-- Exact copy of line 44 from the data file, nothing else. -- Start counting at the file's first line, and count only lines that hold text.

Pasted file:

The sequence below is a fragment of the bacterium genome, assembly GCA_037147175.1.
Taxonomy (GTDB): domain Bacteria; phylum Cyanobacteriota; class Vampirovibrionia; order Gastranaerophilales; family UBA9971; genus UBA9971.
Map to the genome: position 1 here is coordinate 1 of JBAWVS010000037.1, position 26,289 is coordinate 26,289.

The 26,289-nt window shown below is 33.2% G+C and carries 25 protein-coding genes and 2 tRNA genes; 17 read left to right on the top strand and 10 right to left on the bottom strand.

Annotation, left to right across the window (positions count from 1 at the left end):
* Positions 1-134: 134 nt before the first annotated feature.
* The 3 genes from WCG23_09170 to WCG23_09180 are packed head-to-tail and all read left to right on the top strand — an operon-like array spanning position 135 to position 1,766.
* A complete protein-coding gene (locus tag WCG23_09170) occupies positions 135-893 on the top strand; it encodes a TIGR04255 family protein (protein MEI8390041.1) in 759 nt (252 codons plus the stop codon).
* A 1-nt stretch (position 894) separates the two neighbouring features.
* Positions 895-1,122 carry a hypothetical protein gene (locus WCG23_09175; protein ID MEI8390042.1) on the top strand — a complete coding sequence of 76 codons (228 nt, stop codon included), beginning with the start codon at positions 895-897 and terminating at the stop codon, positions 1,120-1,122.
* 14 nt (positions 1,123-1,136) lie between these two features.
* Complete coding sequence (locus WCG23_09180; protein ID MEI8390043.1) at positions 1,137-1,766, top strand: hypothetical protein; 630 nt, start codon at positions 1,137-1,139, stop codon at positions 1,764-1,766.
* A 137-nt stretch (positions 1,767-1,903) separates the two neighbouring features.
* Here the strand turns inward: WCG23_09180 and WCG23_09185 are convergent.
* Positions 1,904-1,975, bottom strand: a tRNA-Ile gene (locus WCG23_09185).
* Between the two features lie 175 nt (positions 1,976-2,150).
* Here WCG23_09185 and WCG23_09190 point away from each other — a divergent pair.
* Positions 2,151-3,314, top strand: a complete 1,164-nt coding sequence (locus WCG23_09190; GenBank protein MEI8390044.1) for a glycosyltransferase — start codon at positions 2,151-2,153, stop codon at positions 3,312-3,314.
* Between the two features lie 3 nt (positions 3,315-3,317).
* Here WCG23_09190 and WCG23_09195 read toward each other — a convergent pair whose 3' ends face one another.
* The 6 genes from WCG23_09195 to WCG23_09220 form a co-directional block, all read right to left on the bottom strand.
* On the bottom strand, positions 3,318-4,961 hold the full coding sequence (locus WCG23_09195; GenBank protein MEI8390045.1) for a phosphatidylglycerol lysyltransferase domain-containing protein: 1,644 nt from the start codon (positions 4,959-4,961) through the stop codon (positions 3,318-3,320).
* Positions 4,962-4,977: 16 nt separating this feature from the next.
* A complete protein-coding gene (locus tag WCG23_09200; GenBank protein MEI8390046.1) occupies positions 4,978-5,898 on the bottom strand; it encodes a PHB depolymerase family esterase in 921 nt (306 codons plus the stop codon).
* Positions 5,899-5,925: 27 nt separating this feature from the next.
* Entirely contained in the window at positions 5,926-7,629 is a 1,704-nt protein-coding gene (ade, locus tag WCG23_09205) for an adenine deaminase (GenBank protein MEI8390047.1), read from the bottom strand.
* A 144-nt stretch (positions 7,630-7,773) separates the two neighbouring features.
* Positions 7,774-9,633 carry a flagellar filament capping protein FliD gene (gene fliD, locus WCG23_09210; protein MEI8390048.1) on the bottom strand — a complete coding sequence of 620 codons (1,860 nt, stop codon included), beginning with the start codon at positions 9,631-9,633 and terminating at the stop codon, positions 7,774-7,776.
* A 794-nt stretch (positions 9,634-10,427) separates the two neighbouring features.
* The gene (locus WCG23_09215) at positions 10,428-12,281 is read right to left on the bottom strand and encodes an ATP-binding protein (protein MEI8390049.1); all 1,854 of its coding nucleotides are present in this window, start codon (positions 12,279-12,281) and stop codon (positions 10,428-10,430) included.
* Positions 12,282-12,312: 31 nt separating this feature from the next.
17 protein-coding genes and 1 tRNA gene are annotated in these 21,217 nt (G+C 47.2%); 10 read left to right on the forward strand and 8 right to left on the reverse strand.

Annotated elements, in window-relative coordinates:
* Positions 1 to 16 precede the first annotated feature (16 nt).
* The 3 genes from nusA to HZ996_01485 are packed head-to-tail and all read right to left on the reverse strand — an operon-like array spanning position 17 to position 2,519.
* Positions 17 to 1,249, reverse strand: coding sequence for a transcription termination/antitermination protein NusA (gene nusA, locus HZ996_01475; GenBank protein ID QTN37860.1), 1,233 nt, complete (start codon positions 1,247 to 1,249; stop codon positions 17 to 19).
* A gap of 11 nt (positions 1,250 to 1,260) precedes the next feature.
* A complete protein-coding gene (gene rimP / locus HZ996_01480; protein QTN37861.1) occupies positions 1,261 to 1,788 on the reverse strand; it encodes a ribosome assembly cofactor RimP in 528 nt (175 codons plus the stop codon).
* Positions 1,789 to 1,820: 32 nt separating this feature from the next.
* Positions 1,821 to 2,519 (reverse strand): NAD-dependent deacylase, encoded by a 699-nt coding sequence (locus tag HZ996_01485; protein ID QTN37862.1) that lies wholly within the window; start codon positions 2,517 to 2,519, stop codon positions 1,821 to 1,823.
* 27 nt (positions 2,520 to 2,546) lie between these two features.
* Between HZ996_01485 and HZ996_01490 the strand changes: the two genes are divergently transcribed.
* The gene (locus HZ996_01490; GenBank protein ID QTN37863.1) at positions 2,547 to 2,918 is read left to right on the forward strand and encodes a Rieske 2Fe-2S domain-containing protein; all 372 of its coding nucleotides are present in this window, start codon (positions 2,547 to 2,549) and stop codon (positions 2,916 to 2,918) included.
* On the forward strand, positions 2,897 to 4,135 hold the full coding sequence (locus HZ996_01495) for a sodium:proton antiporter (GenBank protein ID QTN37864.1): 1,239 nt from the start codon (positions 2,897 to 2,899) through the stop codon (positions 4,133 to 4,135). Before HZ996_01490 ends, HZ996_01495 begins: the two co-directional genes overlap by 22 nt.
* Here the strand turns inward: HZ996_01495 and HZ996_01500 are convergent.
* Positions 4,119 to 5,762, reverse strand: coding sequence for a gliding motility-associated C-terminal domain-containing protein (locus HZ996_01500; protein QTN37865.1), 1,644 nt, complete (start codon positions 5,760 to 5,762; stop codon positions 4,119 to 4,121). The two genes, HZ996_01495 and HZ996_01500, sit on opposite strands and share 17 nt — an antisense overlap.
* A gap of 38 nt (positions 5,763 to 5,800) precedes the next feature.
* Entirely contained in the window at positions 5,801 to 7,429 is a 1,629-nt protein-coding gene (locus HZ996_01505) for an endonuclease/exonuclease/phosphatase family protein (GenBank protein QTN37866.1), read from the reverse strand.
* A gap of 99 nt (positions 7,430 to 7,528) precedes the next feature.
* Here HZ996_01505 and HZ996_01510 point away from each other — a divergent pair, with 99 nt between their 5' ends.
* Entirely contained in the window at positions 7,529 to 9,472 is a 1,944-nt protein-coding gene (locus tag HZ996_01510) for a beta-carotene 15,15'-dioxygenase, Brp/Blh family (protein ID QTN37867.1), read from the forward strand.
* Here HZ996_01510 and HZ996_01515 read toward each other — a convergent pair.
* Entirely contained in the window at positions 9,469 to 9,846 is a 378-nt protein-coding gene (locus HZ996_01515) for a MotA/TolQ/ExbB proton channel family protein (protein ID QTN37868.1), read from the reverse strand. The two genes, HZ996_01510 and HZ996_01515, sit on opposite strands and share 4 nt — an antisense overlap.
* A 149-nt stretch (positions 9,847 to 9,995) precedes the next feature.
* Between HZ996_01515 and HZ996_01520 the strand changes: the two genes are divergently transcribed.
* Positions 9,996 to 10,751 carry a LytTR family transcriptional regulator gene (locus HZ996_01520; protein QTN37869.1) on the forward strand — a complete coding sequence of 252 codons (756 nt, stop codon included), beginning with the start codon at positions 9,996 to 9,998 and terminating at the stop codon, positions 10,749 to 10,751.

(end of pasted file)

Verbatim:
* On the forward strand, positions 2,897 to 4,135 hold the full coding sequence (locus HZ996_01495) for a sodium:proton antiporter (GenBank protein ID QTN37864.1): 1,239 nt from the start codon (positions 2,897 to 2,899) through the stop codon (positions 4,133 to 4,135). Before HZ996_01490 ends, HZ996_01495 begins: the two co-directional genes overlap by 22 nt.